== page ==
Tuesday 13 February 2024, 9:30am to 11:30am
RegistrationRegistration not required - just turn up
Code ClinicStop wasting valuable time trying to code on your own, get help...
Stop wasting valuable time trying to code on your own, get help!
The RSE group are trialling weekly support sessions for the Lent term (Jan - Mar). There are run by the RSE team (which is part of the Data Science Institute). These sessions are open to any researchers at Lancaster University (Academics, Professional Services, PDRAs, and PhD students) to get help with programming problems, and to get more general advice on best practises for writing code.
At each session, members for the RSE team will be on hand to advise, troubleshoot and suggest ways to improve your computational workflows.
Who are these for? If you are
- Thinking of ways to improve your code?
- Want to automate a task (e.g: series of scripts)?
- Unsure of which software tools to use for your project?
- You have a lot of data and need help organising, storing, accessing or visualising it?
- Need some advice on optimising your code?
- Want to know whether your code could run faster on multiple cores or GPUs?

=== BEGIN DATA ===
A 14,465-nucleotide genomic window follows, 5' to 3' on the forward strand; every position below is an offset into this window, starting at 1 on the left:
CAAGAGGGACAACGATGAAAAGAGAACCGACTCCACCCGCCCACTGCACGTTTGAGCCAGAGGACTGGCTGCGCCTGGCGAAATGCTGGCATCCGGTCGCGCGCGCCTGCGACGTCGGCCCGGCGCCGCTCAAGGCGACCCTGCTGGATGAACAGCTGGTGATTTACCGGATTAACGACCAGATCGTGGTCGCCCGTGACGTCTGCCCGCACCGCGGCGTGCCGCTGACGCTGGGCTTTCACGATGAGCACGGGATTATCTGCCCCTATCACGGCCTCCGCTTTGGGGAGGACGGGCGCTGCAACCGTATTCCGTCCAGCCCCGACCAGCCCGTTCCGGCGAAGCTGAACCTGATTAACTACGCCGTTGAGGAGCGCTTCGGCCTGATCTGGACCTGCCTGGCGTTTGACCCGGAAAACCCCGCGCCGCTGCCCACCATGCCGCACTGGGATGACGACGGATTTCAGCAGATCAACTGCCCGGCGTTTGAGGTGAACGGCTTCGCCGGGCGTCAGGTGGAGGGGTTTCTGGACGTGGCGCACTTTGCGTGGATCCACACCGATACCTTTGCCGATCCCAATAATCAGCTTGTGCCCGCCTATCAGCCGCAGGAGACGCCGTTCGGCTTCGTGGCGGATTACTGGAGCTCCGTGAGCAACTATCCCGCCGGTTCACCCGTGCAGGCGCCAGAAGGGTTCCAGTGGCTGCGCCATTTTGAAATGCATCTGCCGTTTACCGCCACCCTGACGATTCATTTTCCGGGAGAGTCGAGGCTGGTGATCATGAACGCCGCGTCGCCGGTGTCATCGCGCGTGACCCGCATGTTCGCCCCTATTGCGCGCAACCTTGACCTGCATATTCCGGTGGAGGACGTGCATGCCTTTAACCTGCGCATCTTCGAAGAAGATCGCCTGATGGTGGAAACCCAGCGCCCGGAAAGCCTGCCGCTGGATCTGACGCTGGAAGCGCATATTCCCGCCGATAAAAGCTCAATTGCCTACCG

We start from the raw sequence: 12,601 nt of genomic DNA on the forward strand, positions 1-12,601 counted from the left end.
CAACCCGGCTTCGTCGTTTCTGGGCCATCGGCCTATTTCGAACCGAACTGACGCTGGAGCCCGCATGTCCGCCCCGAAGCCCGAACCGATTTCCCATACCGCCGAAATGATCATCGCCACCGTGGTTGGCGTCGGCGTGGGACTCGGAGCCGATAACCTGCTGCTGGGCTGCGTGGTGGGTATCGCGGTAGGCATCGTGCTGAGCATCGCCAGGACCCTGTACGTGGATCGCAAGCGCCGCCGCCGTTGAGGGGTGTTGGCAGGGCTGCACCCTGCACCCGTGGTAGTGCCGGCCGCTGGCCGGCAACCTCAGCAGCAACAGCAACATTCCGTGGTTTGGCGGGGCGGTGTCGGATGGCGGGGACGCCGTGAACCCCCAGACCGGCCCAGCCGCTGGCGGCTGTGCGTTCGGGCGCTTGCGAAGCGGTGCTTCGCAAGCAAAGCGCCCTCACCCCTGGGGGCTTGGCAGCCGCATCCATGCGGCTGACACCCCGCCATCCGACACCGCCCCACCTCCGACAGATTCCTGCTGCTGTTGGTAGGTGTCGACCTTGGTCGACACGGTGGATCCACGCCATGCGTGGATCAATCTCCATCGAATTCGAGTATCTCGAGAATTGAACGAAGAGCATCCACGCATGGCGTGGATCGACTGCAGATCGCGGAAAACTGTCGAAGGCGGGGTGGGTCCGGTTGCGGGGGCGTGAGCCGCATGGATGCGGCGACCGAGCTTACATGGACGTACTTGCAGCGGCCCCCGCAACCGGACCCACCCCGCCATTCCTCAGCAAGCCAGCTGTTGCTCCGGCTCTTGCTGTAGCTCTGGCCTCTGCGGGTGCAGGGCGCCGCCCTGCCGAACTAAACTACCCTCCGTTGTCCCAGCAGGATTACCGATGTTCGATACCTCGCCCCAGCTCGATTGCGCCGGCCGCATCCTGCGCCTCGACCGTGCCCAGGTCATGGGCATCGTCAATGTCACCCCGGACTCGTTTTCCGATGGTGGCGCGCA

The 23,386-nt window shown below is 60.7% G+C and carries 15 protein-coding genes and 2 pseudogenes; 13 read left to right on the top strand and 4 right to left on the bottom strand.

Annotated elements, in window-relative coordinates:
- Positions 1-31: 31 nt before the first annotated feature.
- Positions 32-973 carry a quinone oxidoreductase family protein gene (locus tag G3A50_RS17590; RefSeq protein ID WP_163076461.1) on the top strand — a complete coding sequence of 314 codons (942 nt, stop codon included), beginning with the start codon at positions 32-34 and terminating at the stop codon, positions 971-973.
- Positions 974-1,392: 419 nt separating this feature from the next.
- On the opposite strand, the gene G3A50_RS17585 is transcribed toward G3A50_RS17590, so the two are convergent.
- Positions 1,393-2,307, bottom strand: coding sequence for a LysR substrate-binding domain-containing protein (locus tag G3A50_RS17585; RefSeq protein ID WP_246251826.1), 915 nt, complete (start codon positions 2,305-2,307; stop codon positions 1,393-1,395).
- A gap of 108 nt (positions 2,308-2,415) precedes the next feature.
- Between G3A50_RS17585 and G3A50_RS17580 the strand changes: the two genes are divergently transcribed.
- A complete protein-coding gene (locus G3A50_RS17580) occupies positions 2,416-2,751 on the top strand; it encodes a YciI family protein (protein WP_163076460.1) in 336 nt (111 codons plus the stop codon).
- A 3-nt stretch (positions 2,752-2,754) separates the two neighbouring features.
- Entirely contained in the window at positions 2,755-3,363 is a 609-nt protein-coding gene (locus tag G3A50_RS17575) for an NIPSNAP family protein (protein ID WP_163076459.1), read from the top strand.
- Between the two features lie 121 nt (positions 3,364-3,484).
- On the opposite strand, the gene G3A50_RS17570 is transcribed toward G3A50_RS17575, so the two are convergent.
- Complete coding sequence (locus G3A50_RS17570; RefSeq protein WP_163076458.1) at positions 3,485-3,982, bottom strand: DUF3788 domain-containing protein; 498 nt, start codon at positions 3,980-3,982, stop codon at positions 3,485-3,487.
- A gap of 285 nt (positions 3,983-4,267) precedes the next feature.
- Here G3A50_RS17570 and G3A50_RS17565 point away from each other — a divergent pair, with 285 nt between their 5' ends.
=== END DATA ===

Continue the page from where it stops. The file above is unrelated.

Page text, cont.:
- Want to re-write your code written in one language (e.g: Excel) in another language such as Python?
- Need help with version control?
- Want to know more about making your code open and/or citable?
then these are for you and we can help.
The Open Research Lab in the Library
Every Tuesday (09:30 - 11:30).
Book a slot
Whilst booking is not essential, it is advised. Sign up for the event on libCal, and you will be emailed a 20-minute slot in the session. Non - booked drop-ins will be helped as soon as possible, but bookings will take priority.
Preparing for your session
- Please provide examples of the code you are working on, if possible. Often the best way to do this is via a “Minimal, Reproducible Example” (https://stackoverflow.com/help/minimal-reproducible-example) but sometimes this isn’t possible. It is good software engineering practice to share code using collaborative version control (e.g. GitHub) and it is good open research practice to do this publicly, although these practices are not always possible.
- Sometimes helping with the problem requires us to understand your data. Sharing data is not always possible. A readme or data dictionary is particularly useful in these situations.
- Please provide any information you can on the hardware, operating system, packages you are using.
Cancelling your session
If you cannot attend the session, please cancel the registration as soon as you can.
Any questions before your session?
If you have any questions before the session, or aren't sure if it is suited to you, the please email us at email@example.com
Interested in getting involved?
If you would like to get involved as a helper, please contact firstname.lastname@example.org